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For this term’s “spotlight interview” we speak to Dr SanYuMay Tun, who has recently been appointed to the new Medical School post of Lead for Education for Sustainable Healthcare. She discusses her new role and how we can all promote sustainability in our teaching.

Photo of Dr Tun

SanYuMay, you have recently taken up the new office of Lead for Education for Sustainable Healthcare. What does this role entail?

As you say, this is a newly created post in line with the GMC requirement for doctors to be trained to practise sustainably. My role is to advise on embedding Education for Sustainable Healthcare, or ESH, in the curriculum, and to help faculty to incorporate this into their own teaching. I also deliver some educational content to students directly, for instance when transitioning into their final year. The medical students are enthusiastic for this and most are very aware that the climate and biodiversity crisis will increasingly impact their home and professional lives. I’m also developing connections on the theme of sustainability outside of the Medical School, both within and beyond the wider university.

You have a background in General Practice. How has this influenced your views on sustainability?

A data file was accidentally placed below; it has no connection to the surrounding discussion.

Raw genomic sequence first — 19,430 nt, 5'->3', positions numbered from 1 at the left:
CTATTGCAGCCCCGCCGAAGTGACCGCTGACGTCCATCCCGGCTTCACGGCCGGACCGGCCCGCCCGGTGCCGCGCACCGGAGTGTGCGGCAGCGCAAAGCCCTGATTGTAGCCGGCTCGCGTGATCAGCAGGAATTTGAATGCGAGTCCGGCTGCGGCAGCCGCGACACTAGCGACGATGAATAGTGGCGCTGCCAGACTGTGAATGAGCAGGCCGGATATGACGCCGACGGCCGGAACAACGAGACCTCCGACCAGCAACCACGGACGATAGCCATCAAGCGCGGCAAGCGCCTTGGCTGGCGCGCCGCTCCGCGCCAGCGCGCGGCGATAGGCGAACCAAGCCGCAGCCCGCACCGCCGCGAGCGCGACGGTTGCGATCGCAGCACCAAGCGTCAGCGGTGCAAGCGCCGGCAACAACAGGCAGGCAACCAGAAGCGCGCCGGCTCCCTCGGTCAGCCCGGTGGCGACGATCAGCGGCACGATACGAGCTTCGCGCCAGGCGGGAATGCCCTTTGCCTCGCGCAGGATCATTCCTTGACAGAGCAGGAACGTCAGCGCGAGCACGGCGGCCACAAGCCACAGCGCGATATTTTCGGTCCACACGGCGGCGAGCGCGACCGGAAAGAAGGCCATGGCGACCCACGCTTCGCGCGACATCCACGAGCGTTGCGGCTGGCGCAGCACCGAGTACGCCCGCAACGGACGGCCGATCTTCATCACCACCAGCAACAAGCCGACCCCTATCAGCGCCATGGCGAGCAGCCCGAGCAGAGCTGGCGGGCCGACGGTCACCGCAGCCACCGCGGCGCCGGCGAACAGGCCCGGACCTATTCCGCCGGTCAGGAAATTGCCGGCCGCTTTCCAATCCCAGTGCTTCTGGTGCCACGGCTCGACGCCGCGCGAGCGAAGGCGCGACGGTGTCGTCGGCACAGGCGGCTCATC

General practice is an ideal place to exemplify sustainable clinical practice, because key principles of ESH are prevention and person-centred care. Students spend a lot more time in hospital placements, so may think of secondary care as the norm, but General Practice is vital in keeping people as well as possible, and that also has a benefit to the environment through avoiding the more resource-intensive care pathways, while having better outcomes.

How might GP tutors include teaching on sustainability in their day-to-day supervision of medical students on clinical placements?

Sustainable healthcare is essentially good medical practice, so a good start is just to be aware of the positive sustainability aspects of doing what you do, and to point out the co-benefits for the environment and for patients. Every time you motivate a patient to be active and walk or cycle on their commute, or reduce the red meat in their diet, or insulate their house to lower their heating bill, that’s also sustainability in action and is good both for that patient and for the planet. Good prescribing processes like on-going review and deprescribing, or social prescribing where appropriate, are also great examples to draw on.

What advice would you give to GP tutors who are interested in getting more involved in helping you develop a sustainability curriculum across the medical school?

I would love to get together with the people who would like to be more involved! Please reach out on sanyumay.tun@medsci.ox.ac.uk. There is such a lot that can be done, and GP tutors have so much to contribute, because students are really impressed by seeing a clinician practising sustainably.

Opinions expressed are those of the author/s and not of the University of Oxford. Readers' comments will be moderated - see our guidelines for further information.

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